On an inky Saturday night, I was walking through an empty Davis campus on my “virginal” ascent to see the Rocky Horror Picture Show. What I saw that night was beyond anything I had ever seen before. As a virgin to this show, I can attest to whoever is reading that the Rocky Horror Picture Show is weird, fabulous and alien. I’ll keep mum about what I’m describing, but I can wholly tell you that I have my v-card no more and that by the end I was hungry for more.
Walking into the main stage of Wright Theatre breeds a sense of familiarity. The walk winding up the stairs opens into the enclave where the stage and the audience both stand opposite of each other. I normally would have taken a breath of relief; instead I saw grown college men dressed in nothing but booty straps and fishnets. Such paleness had never before seen the light of day! A particular young man was wearing full bondage gear — an extra straight out of the movie. Was he the S or the M? Only he knows, but really, it was all too much for my virgin eyes. Other people showcased a Rocky Horror Picture Show affair by dressing just like the opposite gender. Before leaving the show I had to question my mode of dress and what I was wearing. Maybe fishnets could find a regular place in my wardrobe.
I took my seat before the movie started — I thought it was a performance. While sitting in the theatre, surrounded by the colorful folk who would soon come to make my night a memorable one, I began to regret that I was wearing pants. Onstage two performers strutted into the center fabulously. The male actor’s legs were in fact longer than the girl’s and his hairy legs were dressed in fishnets. He called up the best dressed of the night and we all proceeded to have a little trivia game with questions about the movie. “Science fiction, double feature!” was one of the answers and I did my best to pretend like I knew the answer too. Earlier an audience member had shouted out “Virgin sacrifice!” Being the wallflower I am, I thought that was it, my time on the unicorn express was over. But nothing ended up happening to me; it was just a movie, after all. The audience kept clamoring for blood.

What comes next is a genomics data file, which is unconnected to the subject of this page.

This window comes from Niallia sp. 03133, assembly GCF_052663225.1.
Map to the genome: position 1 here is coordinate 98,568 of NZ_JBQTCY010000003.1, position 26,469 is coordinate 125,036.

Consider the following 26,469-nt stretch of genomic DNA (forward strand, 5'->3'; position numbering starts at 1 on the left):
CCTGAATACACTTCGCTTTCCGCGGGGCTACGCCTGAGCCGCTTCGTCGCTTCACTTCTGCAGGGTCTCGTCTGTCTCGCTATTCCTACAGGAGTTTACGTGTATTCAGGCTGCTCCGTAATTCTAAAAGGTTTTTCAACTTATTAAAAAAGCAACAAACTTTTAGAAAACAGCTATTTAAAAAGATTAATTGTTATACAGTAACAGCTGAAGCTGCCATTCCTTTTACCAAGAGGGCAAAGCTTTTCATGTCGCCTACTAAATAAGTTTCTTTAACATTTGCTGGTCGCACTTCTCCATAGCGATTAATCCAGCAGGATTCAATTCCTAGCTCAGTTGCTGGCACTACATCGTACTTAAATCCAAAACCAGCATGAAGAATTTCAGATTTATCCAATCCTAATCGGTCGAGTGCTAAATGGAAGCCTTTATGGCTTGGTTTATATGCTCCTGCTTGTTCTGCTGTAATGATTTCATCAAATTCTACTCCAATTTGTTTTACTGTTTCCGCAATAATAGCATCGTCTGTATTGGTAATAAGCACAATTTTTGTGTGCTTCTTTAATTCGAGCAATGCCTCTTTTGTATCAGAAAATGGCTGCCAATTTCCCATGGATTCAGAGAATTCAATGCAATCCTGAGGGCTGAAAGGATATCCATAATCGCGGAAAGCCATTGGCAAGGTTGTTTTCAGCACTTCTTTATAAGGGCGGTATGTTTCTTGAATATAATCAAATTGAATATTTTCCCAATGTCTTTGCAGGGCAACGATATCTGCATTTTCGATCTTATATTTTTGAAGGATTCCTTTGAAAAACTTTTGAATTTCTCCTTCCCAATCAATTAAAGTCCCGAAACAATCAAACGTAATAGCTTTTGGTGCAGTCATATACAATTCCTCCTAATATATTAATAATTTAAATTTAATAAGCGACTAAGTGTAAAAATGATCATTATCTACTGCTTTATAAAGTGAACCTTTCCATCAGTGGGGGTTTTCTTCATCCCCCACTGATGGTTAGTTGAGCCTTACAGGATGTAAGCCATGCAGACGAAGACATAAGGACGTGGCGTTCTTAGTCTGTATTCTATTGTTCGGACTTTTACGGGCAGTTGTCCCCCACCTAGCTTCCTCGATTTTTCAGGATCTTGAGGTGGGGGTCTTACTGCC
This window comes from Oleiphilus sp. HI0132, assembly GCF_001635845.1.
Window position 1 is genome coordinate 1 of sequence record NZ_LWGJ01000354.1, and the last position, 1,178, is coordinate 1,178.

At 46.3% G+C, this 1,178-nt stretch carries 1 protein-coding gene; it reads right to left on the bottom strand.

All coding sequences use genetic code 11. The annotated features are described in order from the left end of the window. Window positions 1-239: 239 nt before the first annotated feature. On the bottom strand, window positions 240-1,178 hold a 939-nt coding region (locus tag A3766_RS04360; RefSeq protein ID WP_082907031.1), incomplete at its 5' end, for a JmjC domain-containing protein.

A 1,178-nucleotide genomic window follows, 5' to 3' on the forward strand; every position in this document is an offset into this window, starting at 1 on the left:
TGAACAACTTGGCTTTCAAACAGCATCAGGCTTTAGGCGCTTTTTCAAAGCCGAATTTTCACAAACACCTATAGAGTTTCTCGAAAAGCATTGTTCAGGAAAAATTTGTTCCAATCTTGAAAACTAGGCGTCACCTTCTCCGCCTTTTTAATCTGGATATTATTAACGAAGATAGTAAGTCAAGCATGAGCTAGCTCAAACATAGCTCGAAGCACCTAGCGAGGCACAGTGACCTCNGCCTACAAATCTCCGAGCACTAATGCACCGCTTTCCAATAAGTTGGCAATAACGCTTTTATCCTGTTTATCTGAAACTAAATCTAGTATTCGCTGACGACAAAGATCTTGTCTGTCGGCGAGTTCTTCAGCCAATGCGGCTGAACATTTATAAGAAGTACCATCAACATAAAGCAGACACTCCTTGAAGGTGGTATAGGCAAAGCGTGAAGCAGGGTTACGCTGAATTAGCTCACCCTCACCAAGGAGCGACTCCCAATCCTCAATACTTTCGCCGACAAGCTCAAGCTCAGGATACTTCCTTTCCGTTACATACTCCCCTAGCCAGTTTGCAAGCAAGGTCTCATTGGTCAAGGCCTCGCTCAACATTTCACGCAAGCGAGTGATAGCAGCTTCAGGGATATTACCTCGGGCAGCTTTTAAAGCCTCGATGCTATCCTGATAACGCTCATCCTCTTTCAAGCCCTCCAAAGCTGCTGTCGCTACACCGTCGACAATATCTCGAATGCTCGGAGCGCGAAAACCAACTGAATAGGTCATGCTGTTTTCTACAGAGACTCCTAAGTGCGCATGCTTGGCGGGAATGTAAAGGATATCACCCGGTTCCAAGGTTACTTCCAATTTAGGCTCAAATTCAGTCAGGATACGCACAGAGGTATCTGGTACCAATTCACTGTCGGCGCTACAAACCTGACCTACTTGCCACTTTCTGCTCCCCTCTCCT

A close-up of a singing mouth opened the movie and it was the trivia answer from earlier, “Science fiction, double feature.” What I didn’t expect was the audience chiming in, harmonizing and belting out numbers to the cult classic. The end of the first song got me hooked, and I knew Rocky Horror was something special. During certain scenes, rice, confetti and numerous other objects too dark to see pelted my head, and after each pelting I was anxious for the next.
The movie itself was very funny and at times weird, but apt for a musical that includes a transvestite doctor named Dr. Frank-N-Furter, Frank for short. Every now and then, the audience would change the words, sometimes completely reworking the dialogue to fit their own pleasure, whatever that pleasure may be. The Rocky Horror Picture Show is vulgar, fancy and delicious. It reminded of me the time I said “Hi” to a pretty girl at a party and accidentally sloshed beer in her face. I didn’t have to drink beer anymore, and she needed livening up. I couldn’t bring myself to dread the fishnets because the show makes them work; if anything, I felt left out of all the fun. When the show ended in a final lift-off, I wanted more. I sang (mumbled, not knowing the lyrics), danced, laughed and, most of all, lost my virginity throughout the show. When I finally left Wright Theatre that night with my date, I am excited to say that I had joined the Rocky Horror club.
PETER AN can be contacted at email@example.com.